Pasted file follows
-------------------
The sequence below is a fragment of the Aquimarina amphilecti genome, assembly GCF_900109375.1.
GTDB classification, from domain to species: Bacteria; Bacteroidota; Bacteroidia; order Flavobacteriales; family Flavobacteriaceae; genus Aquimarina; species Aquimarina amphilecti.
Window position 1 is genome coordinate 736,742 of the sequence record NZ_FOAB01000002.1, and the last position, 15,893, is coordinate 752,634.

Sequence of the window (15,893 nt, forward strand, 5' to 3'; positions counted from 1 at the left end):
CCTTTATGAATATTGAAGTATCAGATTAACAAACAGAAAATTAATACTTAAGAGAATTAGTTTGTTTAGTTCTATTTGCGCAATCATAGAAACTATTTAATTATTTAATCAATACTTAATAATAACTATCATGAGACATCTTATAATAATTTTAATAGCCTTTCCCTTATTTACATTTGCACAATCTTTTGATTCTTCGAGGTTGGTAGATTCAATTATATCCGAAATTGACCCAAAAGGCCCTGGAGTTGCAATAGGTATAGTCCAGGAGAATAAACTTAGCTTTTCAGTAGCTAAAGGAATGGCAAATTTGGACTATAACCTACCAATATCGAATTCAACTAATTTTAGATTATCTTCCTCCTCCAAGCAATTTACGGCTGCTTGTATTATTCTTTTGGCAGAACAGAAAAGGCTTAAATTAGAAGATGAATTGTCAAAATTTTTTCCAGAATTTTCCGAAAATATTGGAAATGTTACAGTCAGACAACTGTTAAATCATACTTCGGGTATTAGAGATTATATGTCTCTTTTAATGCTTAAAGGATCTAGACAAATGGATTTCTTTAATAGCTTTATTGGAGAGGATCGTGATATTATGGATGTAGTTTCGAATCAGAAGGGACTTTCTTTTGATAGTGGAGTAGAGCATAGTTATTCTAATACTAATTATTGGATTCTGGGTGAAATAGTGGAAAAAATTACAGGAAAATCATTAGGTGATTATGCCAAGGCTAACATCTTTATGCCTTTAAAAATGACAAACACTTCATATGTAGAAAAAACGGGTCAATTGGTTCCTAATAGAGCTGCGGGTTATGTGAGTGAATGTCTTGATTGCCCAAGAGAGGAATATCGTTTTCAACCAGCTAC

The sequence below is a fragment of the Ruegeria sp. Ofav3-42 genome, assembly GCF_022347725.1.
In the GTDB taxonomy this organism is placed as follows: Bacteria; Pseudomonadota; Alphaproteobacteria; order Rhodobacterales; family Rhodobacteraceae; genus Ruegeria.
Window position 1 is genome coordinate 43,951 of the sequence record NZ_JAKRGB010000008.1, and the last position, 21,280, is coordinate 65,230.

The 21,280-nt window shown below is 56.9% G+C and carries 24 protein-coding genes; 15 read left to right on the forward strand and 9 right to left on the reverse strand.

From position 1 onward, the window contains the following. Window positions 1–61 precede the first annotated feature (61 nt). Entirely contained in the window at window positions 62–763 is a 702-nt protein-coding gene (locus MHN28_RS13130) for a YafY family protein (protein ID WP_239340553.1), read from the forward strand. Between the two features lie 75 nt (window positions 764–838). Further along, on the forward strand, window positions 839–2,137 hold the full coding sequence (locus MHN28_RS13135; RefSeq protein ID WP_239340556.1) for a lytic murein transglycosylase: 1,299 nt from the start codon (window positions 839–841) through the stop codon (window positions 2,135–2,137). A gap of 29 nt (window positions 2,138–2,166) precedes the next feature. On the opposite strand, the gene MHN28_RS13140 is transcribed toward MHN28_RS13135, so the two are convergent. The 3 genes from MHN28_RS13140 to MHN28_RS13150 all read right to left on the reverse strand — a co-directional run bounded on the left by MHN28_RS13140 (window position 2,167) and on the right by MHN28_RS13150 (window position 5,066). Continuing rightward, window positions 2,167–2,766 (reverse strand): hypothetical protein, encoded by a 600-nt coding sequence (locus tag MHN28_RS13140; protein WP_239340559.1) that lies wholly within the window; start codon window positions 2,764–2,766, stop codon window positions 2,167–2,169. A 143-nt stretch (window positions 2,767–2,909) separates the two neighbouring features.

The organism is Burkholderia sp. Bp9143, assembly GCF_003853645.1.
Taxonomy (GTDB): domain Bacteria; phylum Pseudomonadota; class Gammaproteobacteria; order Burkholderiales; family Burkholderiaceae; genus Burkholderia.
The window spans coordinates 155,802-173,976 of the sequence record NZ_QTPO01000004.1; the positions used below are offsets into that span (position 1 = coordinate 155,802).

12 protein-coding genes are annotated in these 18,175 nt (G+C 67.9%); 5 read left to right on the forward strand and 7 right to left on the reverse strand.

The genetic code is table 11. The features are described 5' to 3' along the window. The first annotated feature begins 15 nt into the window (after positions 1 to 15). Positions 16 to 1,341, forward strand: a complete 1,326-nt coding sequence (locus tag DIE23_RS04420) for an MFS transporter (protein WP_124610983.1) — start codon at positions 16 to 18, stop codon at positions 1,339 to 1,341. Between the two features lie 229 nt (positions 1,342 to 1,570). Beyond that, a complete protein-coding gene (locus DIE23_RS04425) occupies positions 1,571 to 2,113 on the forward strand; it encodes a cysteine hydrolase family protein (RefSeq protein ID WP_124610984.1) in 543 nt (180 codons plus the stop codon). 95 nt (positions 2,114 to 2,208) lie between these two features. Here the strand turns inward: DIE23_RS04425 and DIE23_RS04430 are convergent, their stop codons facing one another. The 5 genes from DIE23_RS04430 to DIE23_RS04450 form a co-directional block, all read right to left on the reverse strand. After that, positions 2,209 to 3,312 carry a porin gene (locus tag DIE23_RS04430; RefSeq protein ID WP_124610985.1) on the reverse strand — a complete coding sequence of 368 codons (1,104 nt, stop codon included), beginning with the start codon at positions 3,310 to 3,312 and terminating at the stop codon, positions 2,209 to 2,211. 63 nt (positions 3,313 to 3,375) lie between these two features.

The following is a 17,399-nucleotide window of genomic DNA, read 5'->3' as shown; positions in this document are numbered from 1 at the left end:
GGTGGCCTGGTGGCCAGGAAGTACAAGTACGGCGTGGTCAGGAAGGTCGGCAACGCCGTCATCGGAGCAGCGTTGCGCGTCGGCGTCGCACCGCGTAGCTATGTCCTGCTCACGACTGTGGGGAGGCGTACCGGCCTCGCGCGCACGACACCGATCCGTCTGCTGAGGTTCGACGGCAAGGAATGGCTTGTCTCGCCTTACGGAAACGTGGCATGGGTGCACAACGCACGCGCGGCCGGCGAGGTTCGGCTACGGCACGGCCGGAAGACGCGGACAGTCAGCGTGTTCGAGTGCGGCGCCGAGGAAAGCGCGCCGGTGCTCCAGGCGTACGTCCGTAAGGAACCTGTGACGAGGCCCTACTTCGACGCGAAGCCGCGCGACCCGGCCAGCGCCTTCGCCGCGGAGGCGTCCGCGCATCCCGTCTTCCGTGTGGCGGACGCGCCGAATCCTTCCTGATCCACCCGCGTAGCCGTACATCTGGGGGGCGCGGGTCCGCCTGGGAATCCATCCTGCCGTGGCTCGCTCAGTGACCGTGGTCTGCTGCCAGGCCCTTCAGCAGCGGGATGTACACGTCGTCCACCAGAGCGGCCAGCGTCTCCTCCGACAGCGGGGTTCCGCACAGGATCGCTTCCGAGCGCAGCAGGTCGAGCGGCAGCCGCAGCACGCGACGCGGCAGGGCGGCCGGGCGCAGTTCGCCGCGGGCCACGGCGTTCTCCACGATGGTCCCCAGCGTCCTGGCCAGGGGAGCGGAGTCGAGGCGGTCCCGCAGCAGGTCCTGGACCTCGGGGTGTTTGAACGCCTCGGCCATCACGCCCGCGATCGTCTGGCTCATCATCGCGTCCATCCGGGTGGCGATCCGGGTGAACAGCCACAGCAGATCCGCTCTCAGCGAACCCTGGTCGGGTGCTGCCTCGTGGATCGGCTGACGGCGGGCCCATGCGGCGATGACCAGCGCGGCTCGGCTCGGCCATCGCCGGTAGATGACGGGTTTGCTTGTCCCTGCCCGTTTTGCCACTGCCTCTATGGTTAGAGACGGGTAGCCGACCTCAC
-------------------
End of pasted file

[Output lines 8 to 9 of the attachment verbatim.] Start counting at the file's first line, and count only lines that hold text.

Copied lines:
Window position 1 is genome coordinate 43,951 of the sequence record NZ_JAKRGB010000008.1, and the last position, 21,280, is coordinate 65,230.

The 21,280-nt window shown below is 56.9% G+C and carries 24 protein-coding genes; 15 read left to right on the forward strand and 9 right to left on the reverse strand.